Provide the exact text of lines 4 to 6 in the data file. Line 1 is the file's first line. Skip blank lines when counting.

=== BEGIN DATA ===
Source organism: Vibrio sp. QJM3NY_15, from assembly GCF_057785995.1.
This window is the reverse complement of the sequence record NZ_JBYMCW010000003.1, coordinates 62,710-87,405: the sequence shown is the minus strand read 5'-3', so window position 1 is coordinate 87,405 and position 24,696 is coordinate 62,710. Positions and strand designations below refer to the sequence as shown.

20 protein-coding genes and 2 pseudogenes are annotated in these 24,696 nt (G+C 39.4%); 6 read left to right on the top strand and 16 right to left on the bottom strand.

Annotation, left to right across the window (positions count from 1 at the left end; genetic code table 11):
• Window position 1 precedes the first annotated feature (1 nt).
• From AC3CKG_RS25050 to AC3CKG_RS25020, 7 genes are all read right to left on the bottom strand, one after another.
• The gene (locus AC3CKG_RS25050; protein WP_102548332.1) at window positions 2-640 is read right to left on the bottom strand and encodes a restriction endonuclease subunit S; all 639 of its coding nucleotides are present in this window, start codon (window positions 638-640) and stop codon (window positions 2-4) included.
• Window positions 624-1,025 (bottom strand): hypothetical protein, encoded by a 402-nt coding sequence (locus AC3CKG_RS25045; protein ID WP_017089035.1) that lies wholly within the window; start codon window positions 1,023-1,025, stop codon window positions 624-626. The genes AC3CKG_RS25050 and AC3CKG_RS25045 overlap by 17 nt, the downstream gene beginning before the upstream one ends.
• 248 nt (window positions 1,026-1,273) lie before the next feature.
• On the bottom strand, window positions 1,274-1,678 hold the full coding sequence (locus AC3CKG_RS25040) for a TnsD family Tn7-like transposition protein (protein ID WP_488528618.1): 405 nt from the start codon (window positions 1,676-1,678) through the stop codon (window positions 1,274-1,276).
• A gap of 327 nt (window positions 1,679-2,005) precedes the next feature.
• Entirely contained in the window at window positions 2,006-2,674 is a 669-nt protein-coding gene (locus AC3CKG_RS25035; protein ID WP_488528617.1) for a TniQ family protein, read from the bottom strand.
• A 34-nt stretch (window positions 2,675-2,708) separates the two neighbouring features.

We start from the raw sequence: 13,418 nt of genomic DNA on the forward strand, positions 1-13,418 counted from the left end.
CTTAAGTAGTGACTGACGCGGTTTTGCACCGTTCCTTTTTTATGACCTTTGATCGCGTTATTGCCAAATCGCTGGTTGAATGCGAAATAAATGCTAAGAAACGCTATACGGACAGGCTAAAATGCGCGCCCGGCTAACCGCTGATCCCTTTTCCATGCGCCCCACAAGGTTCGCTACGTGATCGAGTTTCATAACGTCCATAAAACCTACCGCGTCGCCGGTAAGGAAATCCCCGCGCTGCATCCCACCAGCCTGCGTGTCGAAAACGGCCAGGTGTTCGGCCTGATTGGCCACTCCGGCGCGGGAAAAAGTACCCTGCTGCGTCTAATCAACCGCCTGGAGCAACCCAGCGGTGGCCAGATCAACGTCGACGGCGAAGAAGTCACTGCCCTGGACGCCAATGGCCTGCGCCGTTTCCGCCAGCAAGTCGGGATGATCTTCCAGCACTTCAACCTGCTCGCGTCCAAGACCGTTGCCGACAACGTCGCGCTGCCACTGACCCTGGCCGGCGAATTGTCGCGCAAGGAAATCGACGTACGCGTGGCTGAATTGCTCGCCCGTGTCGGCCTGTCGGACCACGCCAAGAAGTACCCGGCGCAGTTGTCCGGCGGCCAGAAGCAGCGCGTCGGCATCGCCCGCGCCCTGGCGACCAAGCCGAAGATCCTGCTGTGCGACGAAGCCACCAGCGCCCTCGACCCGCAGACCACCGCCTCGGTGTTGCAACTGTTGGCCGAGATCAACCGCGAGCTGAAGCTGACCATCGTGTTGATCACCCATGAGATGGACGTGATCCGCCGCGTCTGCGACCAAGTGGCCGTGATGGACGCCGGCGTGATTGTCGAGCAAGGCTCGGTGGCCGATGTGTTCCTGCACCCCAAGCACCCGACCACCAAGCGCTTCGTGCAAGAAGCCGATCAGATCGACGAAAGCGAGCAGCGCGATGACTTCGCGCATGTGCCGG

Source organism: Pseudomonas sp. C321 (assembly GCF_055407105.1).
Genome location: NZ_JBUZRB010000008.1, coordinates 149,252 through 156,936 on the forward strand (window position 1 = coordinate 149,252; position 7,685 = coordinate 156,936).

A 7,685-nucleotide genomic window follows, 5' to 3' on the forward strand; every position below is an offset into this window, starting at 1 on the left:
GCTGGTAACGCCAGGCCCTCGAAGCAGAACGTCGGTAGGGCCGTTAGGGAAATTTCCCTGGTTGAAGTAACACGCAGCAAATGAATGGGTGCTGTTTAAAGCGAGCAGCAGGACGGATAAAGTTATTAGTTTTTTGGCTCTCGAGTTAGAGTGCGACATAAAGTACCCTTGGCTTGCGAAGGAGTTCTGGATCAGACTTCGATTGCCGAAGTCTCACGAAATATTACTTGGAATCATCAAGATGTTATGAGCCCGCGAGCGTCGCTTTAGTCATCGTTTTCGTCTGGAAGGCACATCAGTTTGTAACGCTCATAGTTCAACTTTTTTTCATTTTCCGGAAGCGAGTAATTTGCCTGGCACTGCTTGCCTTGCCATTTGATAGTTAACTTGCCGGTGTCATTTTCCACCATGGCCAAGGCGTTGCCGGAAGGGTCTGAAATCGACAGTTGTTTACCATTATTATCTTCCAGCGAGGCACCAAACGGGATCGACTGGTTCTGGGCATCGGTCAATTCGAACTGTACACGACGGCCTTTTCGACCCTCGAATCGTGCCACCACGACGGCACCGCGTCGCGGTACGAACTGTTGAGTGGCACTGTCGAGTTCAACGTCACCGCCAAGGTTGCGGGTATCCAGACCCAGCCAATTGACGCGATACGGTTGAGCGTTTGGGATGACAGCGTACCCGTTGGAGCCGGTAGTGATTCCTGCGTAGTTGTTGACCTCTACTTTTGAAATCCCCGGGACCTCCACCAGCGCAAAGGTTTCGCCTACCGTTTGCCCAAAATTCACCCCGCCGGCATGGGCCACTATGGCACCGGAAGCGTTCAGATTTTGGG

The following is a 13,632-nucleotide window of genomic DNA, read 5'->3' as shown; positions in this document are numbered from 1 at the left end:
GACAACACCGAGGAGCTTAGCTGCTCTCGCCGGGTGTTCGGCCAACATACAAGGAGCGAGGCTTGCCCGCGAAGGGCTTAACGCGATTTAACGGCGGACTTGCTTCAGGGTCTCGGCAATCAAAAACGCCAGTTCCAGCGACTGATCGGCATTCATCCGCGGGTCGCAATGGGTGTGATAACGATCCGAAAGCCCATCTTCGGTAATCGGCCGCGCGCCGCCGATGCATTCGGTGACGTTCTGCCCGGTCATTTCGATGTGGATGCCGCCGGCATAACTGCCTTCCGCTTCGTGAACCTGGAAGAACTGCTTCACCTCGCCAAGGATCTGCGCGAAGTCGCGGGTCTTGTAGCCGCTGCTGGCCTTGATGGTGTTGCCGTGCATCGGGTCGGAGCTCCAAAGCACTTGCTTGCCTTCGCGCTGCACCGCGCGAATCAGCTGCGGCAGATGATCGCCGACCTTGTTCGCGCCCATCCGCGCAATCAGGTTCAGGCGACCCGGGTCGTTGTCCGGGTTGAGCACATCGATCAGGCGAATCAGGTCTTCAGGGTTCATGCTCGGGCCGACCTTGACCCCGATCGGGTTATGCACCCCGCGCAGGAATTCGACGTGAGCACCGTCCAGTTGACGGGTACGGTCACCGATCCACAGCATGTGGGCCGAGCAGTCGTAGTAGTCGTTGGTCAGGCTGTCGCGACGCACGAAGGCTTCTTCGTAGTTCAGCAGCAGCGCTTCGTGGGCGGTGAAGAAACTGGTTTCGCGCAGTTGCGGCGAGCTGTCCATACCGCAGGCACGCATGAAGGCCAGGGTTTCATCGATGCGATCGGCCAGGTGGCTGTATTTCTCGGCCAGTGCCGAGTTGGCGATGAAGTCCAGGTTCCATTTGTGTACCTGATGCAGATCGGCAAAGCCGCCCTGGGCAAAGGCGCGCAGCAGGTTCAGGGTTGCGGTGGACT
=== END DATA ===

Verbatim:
Annotation, left to right across the window (positions count from 1 at the left end; genetic code table 11):
• Window position 1 precedes the first annotated feature (1 nt).
• From AC3CKG_RS25050 to AC3CKG_RS25020, 7 genes are all read right to left on the bottom strand, one after another.